• US Policy
May 24, 2019

As Summer Begins, Debt Ceiling, Budget Issues Loom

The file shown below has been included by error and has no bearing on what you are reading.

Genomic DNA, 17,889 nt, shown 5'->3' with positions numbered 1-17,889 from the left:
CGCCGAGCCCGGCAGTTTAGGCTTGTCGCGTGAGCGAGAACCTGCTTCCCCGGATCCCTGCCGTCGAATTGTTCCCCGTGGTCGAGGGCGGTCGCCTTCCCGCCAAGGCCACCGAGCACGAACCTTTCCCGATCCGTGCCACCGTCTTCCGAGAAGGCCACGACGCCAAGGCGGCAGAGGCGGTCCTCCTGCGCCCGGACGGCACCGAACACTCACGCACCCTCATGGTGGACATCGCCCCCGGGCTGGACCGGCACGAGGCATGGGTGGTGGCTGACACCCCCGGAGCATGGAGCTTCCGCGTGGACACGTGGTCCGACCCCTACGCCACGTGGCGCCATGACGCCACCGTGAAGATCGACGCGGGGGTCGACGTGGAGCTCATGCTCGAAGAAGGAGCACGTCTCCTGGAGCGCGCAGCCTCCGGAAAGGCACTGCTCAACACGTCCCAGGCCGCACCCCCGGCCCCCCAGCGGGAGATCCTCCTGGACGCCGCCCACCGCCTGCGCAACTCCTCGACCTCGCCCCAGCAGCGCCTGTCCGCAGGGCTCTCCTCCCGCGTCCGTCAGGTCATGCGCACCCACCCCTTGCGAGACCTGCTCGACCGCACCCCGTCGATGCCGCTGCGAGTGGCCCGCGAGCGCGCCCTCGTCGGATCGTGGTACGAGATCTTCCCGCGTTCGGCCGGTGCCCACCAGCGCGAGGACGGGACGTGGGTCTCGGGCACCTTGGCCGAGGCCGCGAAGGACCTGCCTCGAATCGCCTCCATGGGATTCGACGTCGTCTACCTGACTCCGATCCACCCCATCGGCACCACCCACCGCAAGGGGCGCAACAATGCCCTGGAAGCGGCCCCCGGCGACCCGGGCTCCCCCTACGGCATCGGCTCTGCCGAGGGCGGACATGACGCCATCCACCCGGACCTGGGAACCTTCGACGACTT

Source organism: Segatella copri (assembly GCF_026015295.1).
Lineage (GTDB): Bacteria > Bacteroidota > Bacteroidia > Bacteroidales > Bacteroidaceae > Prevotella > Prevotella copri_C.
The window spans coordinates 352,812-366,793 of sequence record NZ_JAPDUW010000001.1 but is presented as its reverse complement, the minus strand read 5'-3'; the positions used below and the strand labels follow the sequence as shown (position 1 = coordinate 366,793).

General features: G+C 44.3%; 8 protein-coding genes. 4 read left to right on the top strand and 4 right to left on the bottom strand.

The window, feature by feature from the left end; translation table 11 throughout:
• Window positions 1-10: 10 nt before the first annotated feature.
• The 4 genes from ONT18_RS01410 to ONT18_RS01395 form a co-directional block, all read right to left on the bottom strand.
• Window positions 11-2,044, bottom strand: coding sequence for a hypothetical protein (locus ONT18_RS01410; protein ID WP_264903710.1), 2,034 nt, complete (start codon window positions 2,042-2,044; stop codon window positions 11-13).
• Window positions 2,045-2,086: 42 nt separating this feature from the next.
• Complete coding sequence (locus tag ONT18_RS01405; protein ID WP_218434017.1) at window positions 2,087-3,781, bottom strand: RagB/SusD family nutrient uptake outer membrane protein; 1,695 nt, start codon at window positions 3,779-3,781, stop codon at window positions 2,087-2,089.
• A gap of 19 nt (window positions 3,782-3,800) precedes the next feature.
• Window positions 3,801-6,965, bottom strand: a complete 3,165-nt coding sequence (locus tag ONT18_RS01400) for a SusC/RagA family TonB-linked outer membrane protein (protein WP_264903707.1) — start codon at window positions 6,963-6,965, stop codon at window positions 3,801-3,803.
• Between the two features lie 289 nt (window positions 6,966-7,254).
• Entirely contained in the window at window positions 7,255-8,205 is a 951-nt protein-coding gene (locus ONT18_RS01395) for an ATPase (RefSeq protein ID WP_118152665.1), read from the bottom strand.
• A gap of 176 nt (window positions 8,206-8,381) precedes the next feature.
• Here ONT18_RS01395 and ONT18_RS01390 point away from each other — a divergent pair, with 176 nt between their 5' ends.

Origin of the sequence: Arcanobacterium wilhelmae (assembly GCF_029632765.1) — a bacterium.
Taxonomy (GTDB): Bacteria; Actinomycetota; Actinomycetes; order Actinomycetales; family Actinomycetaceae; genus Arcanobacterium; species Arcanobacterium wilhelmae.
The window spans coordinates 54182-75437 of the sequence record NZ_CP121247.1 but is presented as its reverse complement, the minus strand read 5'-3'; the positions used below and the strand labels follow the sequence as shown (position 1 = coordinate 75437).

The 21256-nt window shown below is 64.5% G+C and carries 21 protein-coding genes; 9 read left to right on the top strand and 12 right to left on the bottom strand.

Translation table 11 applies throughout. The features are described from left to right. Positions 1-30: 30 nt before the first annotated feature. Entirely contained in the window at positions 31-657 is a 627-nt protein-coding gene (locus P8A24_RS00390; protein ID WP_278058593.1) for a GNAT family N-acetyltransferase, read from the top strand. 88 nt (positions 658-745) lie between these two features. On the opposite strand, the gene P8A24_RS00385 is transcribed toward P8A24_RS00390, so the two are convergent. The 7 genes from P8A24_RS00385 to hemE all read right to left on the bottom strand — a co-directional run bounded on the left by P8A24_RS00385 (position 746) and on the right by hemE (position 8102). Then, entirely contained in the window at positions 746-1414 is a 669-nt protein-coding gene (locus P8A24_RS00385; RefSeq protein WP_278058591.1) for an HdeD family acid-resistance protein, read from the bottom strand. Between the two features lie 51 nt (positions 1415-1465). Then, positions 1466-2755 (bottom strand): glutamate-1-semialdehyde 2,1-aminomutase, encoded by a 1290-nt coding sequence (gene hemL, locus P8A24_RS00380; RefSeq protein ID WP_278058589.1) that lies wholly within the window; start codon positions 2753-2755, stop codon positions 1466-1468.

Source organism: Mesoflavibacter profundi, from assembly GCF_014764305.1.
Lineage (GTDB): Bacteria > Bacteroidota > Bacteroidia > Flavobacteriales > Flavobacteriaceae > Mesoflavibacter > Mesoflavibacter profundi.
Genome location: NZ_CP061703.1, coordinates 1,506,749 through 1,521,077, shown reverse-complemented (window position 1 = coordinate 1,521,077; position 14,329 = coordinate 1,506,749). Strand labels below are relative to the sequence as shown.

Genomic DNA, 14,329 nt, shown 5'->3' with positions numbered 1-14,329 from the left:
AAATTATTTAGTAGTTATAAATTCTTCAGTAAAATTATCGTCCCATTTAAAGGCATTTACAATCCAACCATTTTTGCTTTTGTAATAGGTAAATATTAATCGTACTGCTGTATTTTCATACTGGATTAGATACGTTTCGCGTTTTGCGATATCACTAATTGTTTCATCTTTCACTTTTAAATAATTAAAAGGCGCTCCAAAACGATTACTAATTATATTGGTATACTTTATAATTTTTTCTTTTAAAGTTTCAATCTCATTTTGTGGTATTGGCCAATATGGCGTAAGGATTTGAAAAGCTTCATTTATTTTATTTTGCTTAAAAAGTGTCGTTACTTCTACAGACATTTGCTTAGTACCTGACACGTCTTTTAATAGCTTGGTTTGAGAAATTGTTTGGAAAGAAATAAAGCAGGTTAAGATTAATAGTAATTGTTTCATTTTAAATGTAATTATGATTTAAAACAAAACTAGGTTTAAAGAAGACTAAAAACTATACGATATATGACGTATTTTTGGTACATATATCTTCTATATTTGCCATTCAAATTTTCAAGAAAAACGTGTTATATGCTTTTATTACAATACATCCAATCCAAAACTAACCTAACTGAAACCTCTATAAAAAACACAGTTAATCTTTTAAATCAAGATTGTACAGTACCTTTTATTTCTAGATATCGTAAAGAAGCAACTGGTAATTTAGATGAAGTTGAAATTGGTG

In the coming weeks and months, the highest priority for Congress and the Trump Administration will be to find a resolution to the stalemate on the U.S. debt ceiling, which was hit last March. Congress and the Administration must break the impasse by raising the ceiling before about August or September, at which time the government is expected to run out of money. In addition to scaling that fiscal cliff, they must agree to a budget for the new fiscal year and avoid $120 billion in automatic spending cuts under the sequestration process. Without a budget deal, mandatory cuts will kick in. Unfortunately, at a meeting last week Congressional leaders and the White House, failed to agree to lift the spending caps for non-defense programs. Moreover, with a divided Congress, it’s highly unlikely that an agreement can be reached without raising the spending caps for both defense and non-defense programs. The general view from D.C. is that the preferred policy would be to lift the caps and suspend the debt ceiling for two years, which would presumably take 2020 election posturing out of the talks. In a much covered non-meeting, President Trump and Democratic leaders Nancy Pelosi and Chuck Schumer had a long planned follow up conclave on the infrastructure program tentatively agreed to previously, but when the Congressional leaders arrived at the White House the President refused to talk. He walked out of the meeting to hold a press conference insisting there would be no bipartisanship without the Democratic House ending all investigations of him. This confirms my skepticism of any significant infrastructure program when there is significant Republican opposition to new domestic spending. While the President’s performance was a stunt, there is little likelihood that any infrastructure program will be approved this year. China trade talks have so far gone nowhere, and US newly instituted restrictions against China’s Huawei only exacerbated the ongoing tensions, which has found expression in a choppy stock market. The President did utter some soothing remarks but attention continues to be focused on the expected meeting between Trump and China’s president Xi Jinping at the G-20 summit in Japan at the end of June. Congressional representatives leave until June 4 for their Memorial Day break. While Congress did manage to come to an agreement with the White House on a $19 billion disaster relief bill nothing else was agreed to. Democrats don’t want to fix the loopholes at the Border. They don’t want to do anything. Open Borders and crime!— Donald J. Trump (@realDonaldTrump) May 23, 2019 Congratulations to Prime Minister @NarendraModi and his BJP party on their BIG election victory! Great things are in store for the US-India partnership with the return of PM Modi at the helm. I look forward to continuing our important work together!— Donald J. Trump (@realDonaldTrump) May 23, 2019 …Mexico’s attitude is that people from other countries, including Mexico, should have the right to flow into the U.S. & that U.S. taxpayers should be responsible for the tremendous costs associated w/this illegal migration. Mexico is wrong and I will soon be giving a response!— Donald J. Trump (@realDonaldTrump) May 21, 2019